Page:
Young Alumni: 4 things to consider for remote work success

The last two years have drastically altered our relationship with the workplace, as more and more employees are embracing remote or hybrid work settings. While some organizations are encouraging a return to the office, many are continuing to offer flexible working environments.

For young alumni with little to no previous experience in an office environment, the new landscape of remote work brings both pros and cons. One of the primary benefits of remote work is the freedom and flexibility that it brings. Individuals have more control over their own schedules and don’t have to commute. This flexibility can be especially helpful for those with family members to care for or other at-home demands. Remote and hybrid work opportunities can also help democratize the workplace, allowing employers to recruit from anywhere and facilitating connections between employees across different roles and geographic regions.

Remote work also brings challenges. While the flexibility can promote work-life balance, it can also blur the lines between office and home, requiring employees to be more intentional about setting boundaries. Working from home also brings additional distractions that an office environment mitigates. Furthermore, it can be difficult to connect with coworkers and assess the company’s culture when working remotely.

Navigating remote work, whether you’re currently in a remote role or actively seeking one, can be challenging. Here are several considerations that will set you up for success:

  1. What are your concerns about safety and comfort? While COVID-19 restrictions are easing, we’re still living through a pandemic. If you have concerns about safety for yourself and those you live with, a remote role may be the best option. At the same time, it’s important to consider the job itself and your own personality. Are there certain aspects of the job that will be more difficult to do remotely? What kind of environments are healthy for you? Do you work best when you have a sense of connection to others? Do you need more solitude? Balancing your level of comfort and safety with what you need to perform well in your role is important as you assess remote and hybrid options.
  2. How will you connect with your team? In an office environment, establishing connections with coworkers and finding mentorship opportunities happen naturally. In a remote space, you need to be more intentional about networking and achieving a sense of community with your team. When working remotely, you will need to consider who you want to build relationships with and who the point person(s) is for each of your projects. Reaching out to team members for quick, virtual chats over “virtual coffee” can be a good way to get to know your coworkers.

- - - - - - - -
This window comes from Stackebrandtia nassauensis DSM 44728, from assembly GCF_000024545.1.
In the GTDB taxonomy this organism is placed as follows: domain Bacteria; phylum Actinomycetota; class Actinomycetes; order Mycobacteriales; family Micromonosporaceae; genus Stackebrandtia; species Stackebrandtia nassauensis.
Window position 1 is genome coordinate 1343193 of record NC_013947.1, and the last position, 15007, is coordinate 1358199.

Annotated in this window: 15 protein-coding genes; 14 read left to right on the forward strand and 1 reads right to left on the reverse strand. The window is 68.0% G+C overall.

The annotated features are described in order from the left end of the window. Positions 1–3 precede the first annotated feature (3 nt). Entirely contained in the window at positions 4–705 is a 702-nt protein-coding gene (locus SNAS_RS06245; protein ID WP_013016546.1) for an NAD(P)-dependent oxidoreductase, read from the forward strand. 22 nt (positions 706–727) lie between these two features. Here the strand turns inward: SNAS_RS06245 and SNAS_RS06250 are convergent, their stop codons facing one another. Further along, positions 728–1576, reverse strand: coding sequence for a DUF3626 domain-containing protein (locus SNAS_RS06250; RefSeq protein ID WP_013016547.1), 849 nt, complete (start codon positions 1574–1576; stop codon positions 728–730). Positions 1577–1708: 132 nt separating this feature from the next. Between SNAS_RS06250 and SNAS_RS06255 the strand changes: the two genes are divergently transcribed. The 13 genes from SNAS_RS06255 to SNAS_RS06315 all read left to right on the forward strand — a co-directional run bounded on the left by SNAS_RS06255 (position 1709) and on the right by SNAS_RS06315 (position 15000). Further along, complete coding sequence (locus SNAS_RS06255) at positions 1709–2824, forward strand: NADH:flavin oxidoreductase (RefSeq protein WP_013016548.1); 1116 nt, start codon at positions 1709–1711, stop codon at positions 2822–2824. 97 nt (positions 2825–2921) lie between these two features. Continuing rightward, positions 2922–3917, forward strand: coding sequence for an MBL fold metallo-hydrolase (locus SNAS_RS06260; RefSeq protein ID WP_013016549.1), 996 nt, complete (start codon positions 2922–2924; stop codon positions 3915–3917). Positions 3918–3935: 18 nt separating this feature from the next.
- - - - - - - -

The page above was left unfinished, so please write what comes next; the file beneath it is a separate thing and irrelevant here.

3. What kind of onboarding is involved? Onboarding is an important process for any job, but it’s especially crucial for those in a remote role. Make sure you have all the equipment you need from your employer and a safe at-home work setup. Get comfortable with turning on your video in meetings so that others can see you and get to know you. If you’re not comfortable with people viewing your home environment over video, choose an appropriate virtual background. When interviewing for a remote position, consider asking about the company’s onboarding process. Is there a certain structure or schedule? Are there any opportunities to meet in person, or is everything remote? Are there mentorship or shadowing opportunities? Know how you learn best, and compare your style to the way the organization trains new employees.
  4. What are your responsibilities as a remote worker? Above all, remote work can affect the level of trust between employer and employee. According to St. Olaf Vice President of Human Resources Leslie Moore, “On the one hand, employers, with less visibility over their employees and their progress, may have a hard time assessing their employees’ performance. On the other hand, remote work can be empowering for employees when they are recognized for the work they do and the sense of accountability they bring to their position.” It is essential that you collaborate with your supervisor to establish a schedule and a set of goals that work for both of you. Although you will need to take more initiative in accomplishing your tasks, connecting with others, and demonstrating your achievements outside of a shared office space, this extra effort will help you connect with others and advance within your organization.

The future of work-from-home and hybrid environments opens up new opportunities for younger members of the workforce. As you adapt to this new normal, make sure to keep these considerations in mind so you can find the best fit and make the most out of remote work.

Still have questions? Piper Center Associate Director of Alumni Career Services Jenele Grassle is available to help with any career questions you have. More resources and a link to book an appointment with Jenele are available on the Alumni Career Services page.